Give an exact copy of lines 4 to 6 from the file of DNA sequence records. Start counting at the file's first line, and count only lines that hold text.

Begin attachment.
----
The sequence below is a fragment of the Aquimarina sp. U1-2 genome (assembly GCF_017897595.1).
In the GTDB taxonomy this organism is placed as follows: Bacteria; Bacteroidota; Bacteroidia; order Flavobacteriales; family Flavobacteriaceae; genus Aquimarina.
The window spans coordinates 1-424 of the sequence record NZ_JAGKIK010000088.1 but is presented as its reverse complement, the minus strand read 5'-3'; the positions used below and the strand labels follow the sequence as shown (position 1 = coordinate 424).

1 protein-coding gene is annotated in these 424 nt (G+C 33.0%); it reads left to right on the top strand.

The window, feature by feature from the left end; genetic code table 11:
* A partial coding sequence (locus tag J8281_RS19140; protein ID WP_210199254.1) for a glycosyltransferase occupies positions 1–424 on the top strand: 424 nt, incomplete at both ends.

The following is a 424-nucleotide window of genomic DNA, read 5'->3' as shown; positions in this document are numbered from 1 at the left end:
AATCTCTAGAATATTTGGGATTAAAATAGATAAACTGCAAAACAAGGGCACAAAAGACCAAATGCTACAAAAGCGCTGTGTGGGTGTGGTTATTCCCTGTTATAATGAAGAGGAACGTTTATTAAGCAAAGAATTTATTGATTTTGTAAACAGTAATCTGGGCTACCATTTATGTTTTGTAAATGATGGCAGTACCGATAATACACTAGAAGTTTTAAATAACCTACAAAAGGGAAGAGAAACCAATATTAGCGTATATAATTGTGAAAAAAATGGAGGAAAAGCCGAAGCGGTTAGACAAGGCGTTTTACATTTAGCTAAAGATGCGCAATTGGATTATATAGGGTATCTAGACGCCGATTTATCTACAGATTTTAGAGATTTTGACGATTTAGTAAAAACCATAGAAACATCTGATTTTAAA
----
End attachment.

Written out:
1 protein-coding gene is annotated in these 424 nt (G+C 33.0%); it reads left to right on the top strand.

The window, feature by feature from the left end; genetic code table 11:
* A partial coding sequence (locus tag J8281_RS19140; protein ID WP_210199254.1) for a glycosyltransferase occupies positions 1–424 on the top strand: 424 nt, incomplete at both ends.